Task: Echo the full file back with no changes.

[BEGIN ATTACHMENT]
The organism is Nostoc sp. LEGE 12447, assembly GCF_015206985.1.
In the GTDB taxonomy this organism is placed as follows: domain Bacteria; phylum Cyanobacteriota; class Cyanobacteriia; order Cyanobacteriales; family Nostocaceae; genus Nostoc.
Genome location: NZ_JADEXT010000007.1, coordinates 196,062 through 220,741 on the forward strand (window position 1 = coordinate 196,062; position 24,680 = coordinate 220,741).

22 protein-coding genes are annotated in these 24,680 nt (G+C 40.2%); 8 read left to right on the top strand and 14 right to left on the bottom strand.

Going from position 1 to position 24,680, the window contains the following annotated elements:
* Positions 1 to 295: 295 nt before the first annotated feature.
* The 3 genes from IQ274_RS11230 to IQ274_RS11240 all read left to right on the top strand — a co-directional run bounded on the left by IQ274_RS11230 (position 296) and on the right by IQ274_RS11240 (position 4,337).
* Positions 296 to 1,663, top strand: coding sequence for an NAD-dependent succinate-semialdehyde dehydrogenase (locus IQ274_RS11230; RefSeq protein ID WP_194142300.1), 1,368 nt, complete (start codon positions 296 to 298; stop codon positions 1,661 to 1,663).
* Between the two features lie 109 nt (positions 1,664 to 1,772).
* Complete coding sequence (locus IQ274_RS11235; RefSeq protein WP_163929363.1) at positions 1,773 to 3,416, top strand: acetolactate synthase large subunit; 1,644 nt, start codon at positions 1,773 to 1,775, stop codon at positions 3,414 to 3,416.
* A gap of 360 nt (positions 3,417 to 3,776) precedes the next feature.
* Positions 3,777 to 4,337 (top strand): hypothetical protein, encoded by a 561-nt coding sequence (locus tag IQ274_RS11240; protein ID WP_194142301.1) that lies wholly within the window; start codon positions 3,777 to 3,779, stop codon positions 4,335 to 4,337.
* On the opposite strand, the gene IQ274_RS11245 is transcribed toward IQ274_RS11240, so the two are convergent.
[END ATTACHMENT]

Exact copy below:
The organism is Nostoc sp. LEGE 12447, assembly GCF_015206985.1.
In the GTDB taxonomy this organism is placed as follows: domain Bacteria; phylum Cyanobacteriota; class Cyanobacteriia; order Cyanobacteriales; family Nostocaceae; genus Nostoc.
Genome location: NZ_JADEXT010000007.1, coordinates 196,062 through 220,741 on the forward strand (window position 1 = coordinate 196,062; position 24,680 = coordinate 220,741).

22 protein-coding genes are annotated in these 24,680 nt (G+C 40.2%); 8 read left to right on the top strand and 14 right to left on the bottom strand.

Going from position 1 to position 24,680, the window contains the following annotated elements:
* Positions 1 to 295: 295 nt before the first annotated feature.
* The 3 genes from IQ274_RS11230 to IQ274_RS11240 all read left to right on the top strand — a co-directional run bounded on the left by IQ274_RS11230 (position 296) and on the right by IQ274_RS11240 (position 4,337).
* Positions 296 to 1,663, top strand: coding sequence for an NAD-dependent succinate-semialdehyde dehydrogenase (locus IQ274_RS11230; RefSeq protein ID WP_194142300.1), 1,368 nt, complete (start codon positions 296 to 298; stop codon positions 1,661 to 1,663).
* Between the two features lie 109 nt (positions 1,664 to 1,772).
* Complete coding sequence (locus IQ274_RS11235; RefSeq protein WP_163929363.1) at positions 1,773 to 3,416, top strand: acetolactate synthase large subunit; 1,644 nt, start codon at positions 1,773 to 1,775, stop codon at positions 3,414 to 3,416.
* A gap of 360 nt (positions 3,417 to 3,776) precedes the next feature.
* Positions 3,777 to 4,337 (top strand): hypothetical protein, encoded by a 561-nt coding sequence (locus tag IQ274_RS11240; protein ID WP_194142301.1) that lies wholly within the window; start codon positions 3,777 to 3,779, stop codon positions 4,335 to 4,337.
* On the opposite strand, the gene IQ274_RS11245 is transcribed toward IQ274_RS11240, so the two are convergent.